# How do you implicitly differentiate csc(x^2+y^2)=e^-x-y ?

$y ' = \frac{- 2 {x}^{2} \cdot \csc \left({x}^{2} + {y}^{2}\right) \cdot \cot \left({x}^{2} + {y}^{2}\right) + {e}^{- x}}{2 y \cdot \csc \left({x}^{2} + {y}^{2}\right) \cdot \cot \left({x}^{2} + {y}^{2}\right) - 1}$

#### Explanation:

$\csc \left({x}^{2} + {y}^{2}\right) = {e}^{- x} - y$

differentiate both sides of the equation with respect to x

$\frac{d}{\mathrm{dx}} \left(\csc \left({x}^{2} + {y}^{2}\right)\right) = \frac{d}{\mathrm{dx}} \left({e}^{- x} - y\right)$

$- \csc \left({x}^{2} + {y}^{2}\right) \cdot \cot \left({x}^{2} + {y}^{2}\right) \cdot \frac{d}{\mathrm{dx}} \left({x}^{2} + {y}^{2}\right) = \frac{d}{\mathrm{dx}} \left({e}^{- x}\right) - \frac{d}{\mathrm{dx}} \left(y\right)$

$- \csc \left({x}^{2} + {y}^{2}\right) \cdot \cot \left({x}^{2} + {y}^{2}\right) \left(2 {x}^{2} + 2 y \cdot y '\right) = \left({e}^{- x}\right) \cdot \left(- 1\right) - y '$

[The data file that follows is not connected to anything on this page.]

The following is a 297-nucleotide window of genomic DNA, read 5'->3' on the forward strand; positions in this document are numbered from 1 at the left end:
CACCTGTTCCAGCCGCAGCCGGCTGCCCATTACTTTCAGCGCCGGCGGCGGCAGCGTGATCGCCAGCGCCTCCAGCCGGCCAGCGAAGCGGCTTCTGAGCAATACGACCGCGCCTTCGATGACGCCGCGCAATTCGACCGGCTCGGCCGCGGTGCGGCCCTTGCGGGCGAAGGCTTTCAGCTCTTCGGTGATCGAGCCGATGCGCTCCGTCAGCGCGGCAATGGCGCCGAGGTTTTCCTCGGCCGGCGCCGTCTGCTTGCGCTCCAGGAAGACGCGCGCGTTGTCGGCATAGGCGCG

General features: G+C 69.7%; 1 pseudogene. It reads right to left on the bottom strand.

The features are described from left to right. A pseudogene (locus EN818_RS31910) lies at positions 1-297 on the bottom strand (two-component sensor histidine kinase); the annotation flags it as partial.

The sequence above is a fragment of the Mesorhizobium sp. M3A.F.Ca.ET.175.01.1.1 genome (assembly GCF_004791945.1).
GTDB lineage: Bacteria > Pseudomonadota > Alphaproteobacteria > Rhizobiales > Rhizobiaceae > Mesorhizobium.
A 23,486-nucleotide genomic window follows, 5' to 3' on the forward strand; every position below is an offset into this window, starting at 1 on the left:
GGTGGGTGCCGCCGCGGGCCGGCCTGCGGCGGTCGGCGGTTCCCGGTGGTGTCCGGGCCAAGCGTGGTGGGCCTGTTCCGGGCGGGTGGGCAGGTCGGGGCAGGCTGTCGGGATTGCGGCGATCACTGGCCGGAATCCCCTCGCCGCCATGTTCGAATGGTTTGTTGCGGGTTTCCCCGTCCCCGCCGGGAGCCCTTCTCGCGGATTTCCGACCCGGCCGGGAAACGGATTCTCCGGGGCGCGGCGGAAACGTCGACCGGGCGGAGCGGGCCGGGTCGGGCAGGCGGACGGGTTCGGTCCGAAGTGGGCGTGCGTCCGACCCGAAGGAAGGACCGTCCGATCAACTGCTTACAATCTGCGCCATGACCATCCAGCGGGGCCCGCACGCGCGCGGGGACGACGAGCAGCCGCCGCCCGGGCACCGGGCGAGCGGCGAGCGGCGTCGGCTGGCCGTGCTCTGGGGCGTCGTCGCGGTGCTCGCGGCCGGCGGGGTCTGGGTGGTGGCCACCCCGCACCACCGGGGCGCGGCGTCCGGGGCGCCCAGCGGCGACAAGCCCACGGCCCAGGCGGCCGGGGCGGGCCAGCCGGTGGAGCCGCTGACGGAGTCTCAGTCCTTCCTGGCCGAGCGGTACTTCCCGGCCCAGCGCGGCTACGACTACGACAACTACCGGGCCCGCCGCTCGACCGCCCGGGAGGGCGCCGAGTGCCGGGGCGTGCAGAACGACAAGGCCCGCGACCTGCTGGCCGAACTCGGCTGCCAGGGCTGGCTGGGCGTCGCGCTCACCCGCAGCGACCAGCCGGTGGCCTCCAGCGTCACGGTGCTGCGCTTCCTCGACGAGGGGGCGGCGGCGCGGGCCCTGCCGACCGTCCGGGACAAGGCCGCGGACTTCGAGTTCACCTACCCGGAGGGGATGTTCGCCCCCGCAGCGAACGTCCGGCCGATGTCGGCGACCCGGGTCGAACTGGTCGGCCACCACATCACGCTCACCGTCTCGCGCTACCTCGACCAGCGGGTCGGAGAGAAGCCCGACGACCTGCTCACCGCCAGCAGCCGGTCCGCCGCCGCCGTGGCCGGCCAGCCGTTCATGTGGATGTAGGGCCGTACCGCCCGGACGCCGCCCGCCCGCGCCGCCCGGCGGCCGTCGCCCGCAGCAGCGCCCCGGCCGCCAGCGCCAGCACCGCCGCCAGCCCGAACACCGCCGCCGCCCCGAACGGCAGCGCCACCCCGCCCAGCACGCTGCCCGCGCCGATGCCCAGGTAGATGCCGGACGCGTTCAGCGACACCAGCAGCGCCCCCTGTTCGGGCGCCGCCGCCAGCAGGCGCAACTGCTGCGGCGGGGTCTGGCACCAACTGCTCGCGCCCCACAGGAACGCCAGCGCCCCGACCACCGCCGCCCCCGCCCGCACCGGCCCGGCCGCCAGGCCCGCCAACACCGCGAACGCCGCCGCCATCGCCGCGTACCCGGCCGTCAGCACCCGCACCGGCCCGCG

$- \csc \left({x}^{2} + {y}^{2}\right) \cdot \cot \left({x}^{2} + {y}^{2}\right) \left(2 {x}^{2} + 2 y \cdot y '\right) = - {e}^{- x} - y '$

Multiplication then transposition

(2x^2(-csc (x^2+y^2)*cot (x^2+y^2))+e^(-x)=
$2 y \cdot y ' \cdot \left(\csc \left({x}^{2} + {y}^{2}\right) \cdot \cot \left({x}^{2} + {y}^{2}\right)\right) - y '$

factor out the y'

$- 2 {x}^{2} \csc \left({x}^{2} + {y}^{2}\right) \cdot \cot \left({x}^{2} + {y}^{2}\right) + {e}^{- x} =$
$\left[2 y \cdot \csc \left({x}^{2} + {y}^{2}\right) \cdot \cot \left({x}^{2} + {y}^{2}\right) - 1\right] y '$

Divide both sides by $\left[2 y \cdot \csc \left({x}^{2} + {y}^{2}\right) \cdot \cot \left({x}^{2} + {y}^{2}\right) - 1\right]$

$y ' = \frac{- 2 {x}^{2} \cdot \csc \left({x}^{2} + {y}^{2}\right) \cdot \cot \left({x}^{2} + {y}^{2}\right) + {e}^{- x}}{2 y \cdot \csc \left({x}^{2} + {y}^{2}\right) \cdot \cot \left({x}^{2} + {y}^{2}\right) - 1}$

God bless....I hope the explanation is useful